In May 2007, a series of reports on national Colombia news reported more than 300 dead sheep in the region of Boyaca, and the capture of a possible specimen to be analyzed by zoologists at the National University of Colombia.
In August 2007, Phylis Canion found three animals in Cuero, Texas. She and her neighbors reported to have discovered three strange animal carcasses outside Canion's property. She took photographs of the carcasses and preserved the head of one in her freezer before turning it over for DNA analysis.Canion reported that nearly 30 chickens on her farm had been exsanguinated over a period of years, a factor which led her to connect the carcasses with the chupacabras legend. State Mammologist John Young estimated that the animal in Canion's pictures was a Gray Fox suffering from an extreme case of mange.
In November 2007, biology researchers at Texas State University–San Marcos determined from DNA samples that the suspicious animal was a coyote. The coyote, however, had grayish-blue, mostly hairless skin and large fanged teeth, which caused it to appear different from a normal coyote. Additional skin samples were taken to attempt to determine the cause of the hair loss.
On January 11, 2008, a sighting was reported at the province of Capiz in the Philippines. Some of the residents from the barangay believed that it was the chupacabras that killed eight chickens. The owner of the chickens saw a dog-like animal attacking his chickens.
On August 8, 2008, a DeWitt County deputy, Brandon Riedel, filmed an unidentifiable animal along back roads near Cuero, Texas on his dashboard camera. The animal was about the size of a coyote but was hairless with a long snout, short front legs and long back legs. However, Reiter's boss, Sheriff Jode Zavesky, believes it may be the same species of coyote identified by Texas State University–San Marcos researchers in November 2007.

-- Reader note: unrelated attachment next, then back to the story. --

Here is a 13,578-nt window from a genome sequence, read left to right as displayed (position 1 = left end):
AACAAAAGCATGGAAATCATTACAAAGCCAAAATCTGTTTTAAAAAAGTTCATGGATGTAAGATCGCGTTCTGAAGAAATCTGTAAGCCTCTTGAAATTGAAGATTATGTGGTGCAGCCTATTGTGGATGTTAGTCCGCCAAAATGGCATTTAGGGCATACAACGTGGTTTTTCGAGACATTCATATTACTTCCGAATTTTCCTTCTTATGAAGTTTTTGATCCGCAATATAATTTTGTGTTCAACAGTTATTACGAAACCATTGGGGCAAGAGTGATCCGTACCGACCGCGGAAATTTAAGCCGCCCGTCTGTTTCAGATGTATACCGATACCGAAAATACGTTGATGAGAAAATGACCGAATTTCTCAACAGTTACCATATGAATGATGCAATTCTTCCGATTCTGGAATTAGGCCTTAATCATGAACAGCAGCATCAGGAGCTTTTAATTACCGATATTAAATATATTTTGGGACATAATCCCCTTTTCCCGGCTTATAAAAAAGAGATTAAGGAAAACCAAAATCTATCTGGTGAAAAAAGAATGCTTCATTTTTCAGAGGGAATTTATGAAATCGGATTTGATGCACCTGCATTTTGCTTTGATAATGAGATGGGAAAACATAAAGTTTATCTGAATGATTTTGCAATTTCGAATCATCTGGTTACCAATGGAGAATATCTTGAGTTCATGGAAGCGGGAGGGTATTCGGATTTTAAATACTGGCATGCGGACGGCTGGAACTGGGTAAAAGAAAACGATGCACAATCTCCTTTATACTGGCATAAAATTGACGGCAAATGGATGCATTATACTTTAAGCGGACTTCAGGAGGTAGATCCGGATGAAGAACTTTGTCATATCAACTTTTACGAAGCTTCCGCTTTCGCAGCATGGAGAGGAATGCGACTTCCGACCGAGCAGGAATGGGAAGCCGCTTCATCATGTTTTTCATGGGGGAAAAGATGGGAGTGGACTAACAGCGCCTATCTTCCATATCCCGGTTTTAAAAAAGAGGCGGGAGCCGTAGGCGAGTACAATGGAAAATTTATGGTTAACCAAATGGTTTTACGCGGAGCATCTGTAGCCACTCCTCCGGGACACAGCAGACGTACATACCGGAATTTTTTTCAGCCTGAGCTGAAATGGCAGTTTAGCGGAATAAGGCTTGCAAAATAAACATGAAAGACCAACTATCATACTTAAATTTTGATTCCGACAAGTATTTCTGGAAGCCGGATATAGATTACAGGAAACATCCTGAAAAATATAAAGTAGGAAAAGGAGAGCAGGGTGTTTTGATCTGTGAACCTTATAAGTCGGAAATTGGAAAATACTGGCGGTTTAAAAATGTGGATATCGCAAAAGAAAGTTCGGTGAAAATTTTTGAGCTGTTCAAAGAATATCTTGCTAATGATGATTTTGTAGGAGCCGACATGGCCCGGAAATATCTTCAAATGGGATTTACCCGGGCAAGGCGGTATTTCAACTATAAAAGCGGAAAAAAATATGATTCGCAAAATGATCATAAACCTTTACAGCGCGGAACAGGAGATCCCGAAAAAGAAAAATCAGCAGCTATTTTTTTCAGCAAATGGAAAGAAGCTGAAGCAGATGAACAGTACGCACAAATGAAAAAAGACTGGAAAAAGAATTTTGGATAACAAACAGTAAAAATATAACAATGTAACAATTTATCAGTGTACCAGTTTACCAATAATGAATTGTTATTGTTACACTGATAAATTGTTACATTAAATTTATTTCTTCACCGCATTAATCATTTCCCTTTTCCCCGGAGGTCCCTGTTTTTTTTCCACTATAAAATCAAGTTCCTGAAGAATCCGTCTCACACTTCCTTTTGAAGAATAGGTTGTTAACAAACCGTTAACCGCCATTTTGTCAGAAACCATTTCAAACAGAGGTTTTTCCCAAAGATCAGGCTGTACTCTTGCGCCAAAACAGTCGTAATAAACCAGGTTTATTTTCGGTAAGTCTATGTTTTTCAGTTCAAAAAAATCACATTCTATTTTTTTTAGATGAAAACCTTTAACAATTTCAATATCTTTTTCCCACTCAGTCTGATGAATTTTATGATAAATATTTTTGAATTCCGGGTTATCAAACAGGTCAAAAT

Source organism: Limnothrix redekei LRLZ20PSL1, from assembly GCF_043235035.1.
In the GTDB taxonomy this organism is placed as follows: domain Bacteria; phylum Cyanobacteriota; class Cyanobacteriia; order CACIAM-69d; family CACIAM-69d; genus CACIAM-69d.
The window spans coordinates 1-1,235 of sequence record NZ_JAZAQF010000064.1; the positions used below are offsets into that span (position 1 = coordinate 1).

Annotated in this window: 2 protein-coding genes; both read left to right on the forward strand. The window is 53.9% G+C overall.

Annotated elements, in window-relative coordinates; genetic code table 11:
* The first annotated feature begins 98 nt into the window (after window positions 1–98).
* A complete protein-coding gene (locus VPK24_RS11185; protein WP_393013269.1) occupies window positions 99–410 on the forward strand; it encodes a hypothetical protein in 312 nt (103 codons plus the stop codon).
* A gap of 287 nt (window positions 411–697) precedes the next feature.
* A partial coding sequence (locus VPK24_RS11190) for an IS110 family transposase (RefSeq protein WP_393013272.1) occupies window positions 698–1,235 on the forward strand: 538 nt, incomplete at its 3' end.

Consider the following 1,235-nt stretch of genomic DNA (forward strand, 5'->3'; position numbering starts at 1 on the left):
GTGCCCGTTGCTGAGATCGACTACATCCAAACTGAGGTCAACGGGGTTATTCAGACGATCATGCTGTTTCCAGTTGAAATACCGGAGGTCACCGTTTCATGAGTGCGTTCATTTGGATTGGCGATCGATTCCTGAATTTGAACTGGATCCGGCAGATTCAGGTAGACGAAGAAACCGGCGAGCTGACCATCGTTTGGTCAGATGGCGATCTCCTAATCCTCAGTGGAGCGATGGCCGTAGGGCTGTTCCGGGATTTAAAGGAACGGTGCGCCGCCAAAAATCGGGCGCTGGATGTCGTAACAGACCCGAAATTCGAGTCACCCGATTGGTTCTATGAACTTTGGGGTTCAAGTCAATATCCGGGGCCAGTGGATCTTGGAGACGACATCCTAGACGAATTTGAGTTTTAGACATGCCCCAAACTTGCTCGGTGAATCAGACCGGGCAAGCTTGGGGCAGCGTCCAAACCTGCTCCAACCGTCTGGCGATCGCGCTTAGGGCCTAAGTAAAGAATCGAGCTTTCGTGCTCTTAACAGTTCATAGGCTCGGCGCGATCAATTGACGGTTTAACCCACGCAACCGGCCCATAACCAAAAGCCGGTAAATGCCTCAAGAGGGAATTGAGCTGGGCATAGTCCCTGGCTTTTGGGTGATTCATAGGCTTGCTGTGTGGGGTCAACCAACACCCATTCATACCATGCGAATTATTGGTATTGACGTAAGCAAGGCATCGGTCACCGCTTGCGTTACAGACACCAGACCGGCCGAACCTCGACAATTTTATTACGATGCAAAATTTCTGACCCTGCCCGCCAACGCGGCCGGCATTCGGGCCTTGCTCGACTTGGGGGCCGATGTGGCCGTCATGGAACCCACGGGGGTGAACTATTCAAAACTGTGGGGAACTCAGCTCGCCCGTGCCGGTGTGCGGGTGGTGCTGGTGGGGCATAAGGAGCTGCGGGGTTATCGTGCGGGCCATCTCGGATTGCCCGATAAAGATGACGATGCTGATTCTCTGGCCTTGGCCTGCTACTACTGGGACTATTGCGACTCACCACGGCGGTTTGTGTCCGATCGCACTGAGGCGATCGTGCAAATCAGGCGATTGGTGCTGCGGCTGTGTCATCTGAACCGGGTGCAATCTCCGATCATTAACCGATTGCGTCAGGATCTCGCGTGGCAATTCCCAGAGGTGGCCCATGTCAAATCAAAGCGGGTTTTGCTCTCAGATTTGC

In September 2009, CNN aired a report showing closeup video footage of an unidentified dead animal. The same CNN report stated that locals have begun speculating the possibility that this might be a chupacabras. A Blanco, Texas, taxidermist reported that he received the body from a former student whose cousin had discovered theanimal in his barn, where it had succumbed to poison left out for rodents. The taxidermist expressed his belief that this is a genetically mutated coyote.
On September 18, 2009, Taxidermist, Jerry Ayer, sold the Blanco Texas Chupacabra to the Lost World Museum. The museum, as reported in the Syracuse Post Standard on 9/26/09, is placing the creature on display as they work with a unnamed university to have the remains tested.
In July 2010, there were reports of chupacabras being shot dead by animal control officers in Hood County, Texas. A second creature was also reportedly spotted and killed several miles away. However, an officer of Hood County animal control said Texas A&M University scientists conducted tests and identified the corpse as a "coyote-canine hybrid" with signs of mange and internal parasites. The second reported chupacabra, shot July 9 about 8 miles south of Cresson, was eaten by vultures before it could be taken for testing.